Phoenix 1.7 for Elixir: Edit a Form in a Modal

Adam Lancaster

Adam Lancaster on

Phoenix 1.7 for Elixir: Edit a Form in a Modal

In part one of this series, we introduced the CoreComponents that get generated when bootstrapping a new Phoenix project. In part two, we implemented a create modal.

Now, we will implement an edit modal.

You can continue following along with our companion repo.

Editing a Form in a Modal

You will first notice that each item will need a different changeset. We want to edit each item, so we need to be able to build a changeset from a different struct each time.

You could do this by iterating over all of the items in mount and rendering a different modal for every row, but this won't work at all. You would have to have one changeset per assign, which doesn't work when you have a list to add to. It would also mean a lot more HTML because you'd render the whole modal once per row. It's an all-round bad idea.

Instead, we need a way to build the correct changeset based on the item we click on. We can do that by using another JS function — push. This will push an event to the backend, along with any attributes that we want to send. If we add an edit button per row, the click action can push an event to the backend with the pet_id as a param. Then, we can select the pet from the list of assigns and build a changeset out of it.

First, add the button to the markup. It might be nice to use an icon for this, so let's take a quick detour to icons.

Icons in Phoenix

Phoenix 1.7 ships with a vendored heroicons library and an <.icon> component in CoreComponents. It works by supplying the name of an icon as a name attr, like so:

<.icon name="hero-cpu-chip" />

The names for the available icons are the filenames contained in the following path: assets/vendor/heroicons/optimized/20/solid/. Looking at the files doesn't tell us much about what they look like because we just see svg markup.

What would be cool is if we could render a dev-only route that displays all icons on one page. Then when we consider using an icon, we can go to that page and peruse them all at our leisure.

First, let's add the route:

# in lib/petacular_web/router.ex live("/storybook", PetacularWeb.Pages.StoryBookLive, :show)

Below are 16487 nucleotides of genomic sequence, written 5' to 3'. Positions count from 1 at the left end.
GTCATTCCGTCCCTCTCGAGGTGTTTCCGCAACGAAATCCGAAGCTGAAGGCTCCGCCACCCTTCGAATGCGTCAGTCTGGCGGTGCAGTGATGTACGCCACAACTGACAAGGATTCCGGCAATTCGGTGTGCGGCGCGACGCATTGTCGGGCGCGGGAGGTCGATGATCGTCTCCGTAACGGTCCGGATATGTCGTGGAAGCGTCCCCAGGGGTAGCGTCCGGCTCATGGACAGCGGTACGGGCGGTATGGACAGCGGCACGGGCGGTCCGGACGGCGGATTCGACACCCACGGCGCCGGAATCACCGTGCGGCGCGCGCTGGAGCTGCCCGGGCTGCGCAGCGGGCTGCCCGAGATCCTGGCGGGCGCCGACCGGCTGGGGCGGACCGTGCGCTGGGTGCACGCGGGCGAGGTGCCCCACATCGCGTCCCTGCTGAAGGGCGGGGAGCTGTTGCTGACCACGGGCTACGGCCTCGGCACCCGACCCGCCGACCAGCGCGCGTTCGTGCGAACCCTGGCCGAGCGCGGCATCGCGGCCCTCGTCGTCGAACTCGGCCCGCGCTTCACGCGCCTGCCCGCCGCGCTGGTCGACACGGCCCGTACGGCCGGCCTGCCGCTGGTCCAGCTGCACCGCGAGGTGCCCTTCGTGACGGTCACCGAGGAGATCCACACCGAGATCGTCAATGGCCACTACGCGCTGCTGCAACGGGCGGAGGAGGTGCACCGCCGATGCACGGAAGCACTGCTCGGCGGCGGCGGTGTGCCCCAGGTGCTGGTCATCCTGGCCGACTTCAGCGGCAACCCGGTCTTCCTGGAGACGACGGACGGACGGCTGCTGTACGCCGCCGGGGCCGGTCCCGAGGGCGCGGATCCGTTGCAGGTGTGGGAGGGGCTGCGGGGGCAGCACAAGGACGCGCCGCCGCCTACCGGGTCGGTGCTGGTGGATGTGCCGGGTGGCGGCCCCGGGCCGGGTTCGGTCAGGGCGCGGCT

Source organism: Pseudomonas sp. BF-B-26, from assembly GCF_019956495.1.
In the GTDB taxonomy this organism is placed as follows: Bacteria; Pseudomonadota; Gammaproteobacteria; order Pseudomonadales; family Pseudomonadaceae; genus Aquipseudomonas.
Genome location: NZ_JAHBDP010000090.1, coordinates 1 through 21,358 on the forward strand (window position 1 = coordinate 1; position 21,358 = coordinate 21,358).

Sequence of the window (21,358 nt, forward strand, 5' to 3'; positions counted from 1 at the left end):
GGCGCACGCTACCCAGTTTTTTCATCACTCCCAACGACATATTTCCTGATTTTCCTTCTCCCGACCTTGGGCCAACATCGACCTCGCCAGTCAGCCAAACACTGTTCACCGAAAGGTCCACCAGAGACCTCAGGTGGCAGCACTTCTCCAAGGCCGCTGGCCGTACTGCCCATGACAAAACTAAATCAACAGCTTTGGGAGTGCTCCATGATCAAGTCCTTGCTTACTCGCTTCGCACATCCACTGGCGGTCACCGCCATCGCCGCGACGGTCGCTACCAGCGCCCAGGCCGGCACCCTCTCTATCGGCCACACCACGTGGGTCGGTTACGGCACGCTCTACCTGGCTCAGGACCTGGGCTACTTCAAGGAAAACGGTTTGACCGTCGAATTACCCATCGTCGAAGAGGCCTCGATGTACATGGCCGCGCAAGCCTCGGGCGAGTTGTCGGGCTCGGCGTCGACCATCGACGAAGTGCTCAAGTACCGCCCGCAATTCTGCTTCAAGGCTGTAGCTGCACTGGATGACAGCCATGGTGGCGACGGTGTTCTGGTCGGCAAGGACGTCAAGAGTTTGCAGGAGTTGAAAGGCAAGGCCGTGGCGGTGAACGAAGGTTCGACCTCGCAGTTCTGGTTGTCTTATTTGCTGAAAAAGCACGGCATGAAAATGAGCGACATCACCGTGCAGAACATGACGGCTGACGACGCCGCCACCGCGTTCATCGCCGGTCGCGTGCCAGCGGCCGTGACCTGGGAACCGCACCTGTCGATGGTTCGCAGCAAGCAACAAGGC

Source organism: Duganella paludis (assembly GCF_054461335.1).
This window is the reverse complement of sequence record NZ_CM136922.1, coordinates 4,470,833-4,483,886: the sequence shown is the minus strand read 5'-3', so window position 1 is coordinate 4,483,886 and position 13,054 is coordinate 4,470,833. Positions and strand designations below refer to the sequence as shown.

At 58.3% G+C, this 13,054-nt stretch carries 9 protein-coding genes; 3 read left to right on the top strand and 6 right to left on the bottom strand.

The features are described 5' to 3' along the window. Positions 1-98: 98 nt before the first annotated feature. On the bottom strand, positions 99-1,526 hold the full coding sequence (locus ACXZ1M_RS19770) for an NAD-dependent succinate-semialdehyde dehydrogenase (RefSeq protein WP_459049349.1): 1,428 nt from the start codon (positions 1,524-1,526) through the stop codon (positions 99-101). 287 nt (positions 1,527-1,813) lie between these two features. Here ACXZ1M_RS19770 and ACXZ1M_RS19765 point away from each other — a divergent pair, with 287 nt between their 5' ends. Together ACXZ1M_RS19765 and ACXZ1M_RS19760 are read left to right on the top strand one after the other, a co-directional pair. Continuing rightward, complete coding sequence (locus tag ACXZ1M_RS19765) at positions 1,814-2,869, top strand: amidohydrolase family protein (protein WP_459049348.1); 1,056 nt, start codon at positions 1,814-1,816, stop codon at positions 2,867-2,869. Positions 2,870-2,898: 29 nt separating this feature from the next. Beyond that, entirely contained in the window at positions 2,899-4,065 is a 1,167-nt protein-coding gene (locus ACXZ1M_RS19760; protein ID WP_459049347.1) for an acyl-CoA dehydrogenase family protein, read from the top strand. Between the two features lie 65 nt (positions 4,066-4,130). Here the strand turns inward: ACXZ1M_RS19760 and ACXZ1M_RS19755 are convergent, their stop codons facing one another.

Then, we can make the necessary PetacularWeb.Pages.StoryBookLive module. We'll now write a function that generates all the icon names from the files in the assets folder, then iterate over them and create an icon from each one. This will give us a dynamic list of icons to render.

Here are the icon_names (this assumes you will start your server from the project's route):

# in lib/petacular_web/pages/story_book_live.ex defp icon_names() do (File.cwd!() <> "/assets/vendor/heroicons/optimized/20/solid") |> Path.expand() |> File.ls!() |> Enum.map(fn path -> "hero-" <> String.replace(path, ".svg", "") end) end

Then the markup:

# in lib/petacular_web/pages/story_book_live.ex @impl true def render(assigns) do ~H""" <div> <h1 class="text-xl mb-4 font-semibold">Storytime</h1> <div class="flex flex-col flex-wrap space-evenly"> <%= for icon_name <- icon_names() do %> <section class="p-4 outline outline-1 mb-2 rounded"> <h2 class="font-semibold"><%= icon_name %></h2> <div class="flex space-x-2 p-y-2 p-x-4 mr-2 my-2"> <CoreComponents.icon name={icon_name} /> <p>&ltCoreComponents.icon name="<%= icon_name %>"/&gt</p> </div> <div class="flex space-x-2 p-y-2 p-x-4 mr-2 my-2"> <CoreComponents.icon name={icon_name<> "-mini"} /> <p>&ltCoreComponents.icon name="<%= icon_name %>-mini"/&gt</p> </div> <div class="flex space-x-2 p-y-2 p-x-4 mr-2 my-2"> <CoreComponents.icon name={icon_name<> "-solid"} /> <p>&ltCoreComponents.icon name="<%= icon_name %>-solid"/&gt</p> </div> </section> <% end %> </div> </div> """ end

There is one more thing to do, though. Tailwind will purge all classes it doesn't see being used when the app is built. Usually, this is great because it means the bundle size is smaller, with more lightweight pages. However, here, it is going to bite us. When you refer to classes dynamically, Tailwind doesn't see those classes being used, so it purges them. Tailwind's docs warn about this.

We need to tell Tailwind not to purge all the icon modules so we can render them. We do that by adding a line of config into tailwind.config.js, like so:

safelist: [{ pattern: /hero\-.*/ }],

Now, we can head to http://localhost:4000/dev/storybook and see all the icons. See this commit for all of the changes.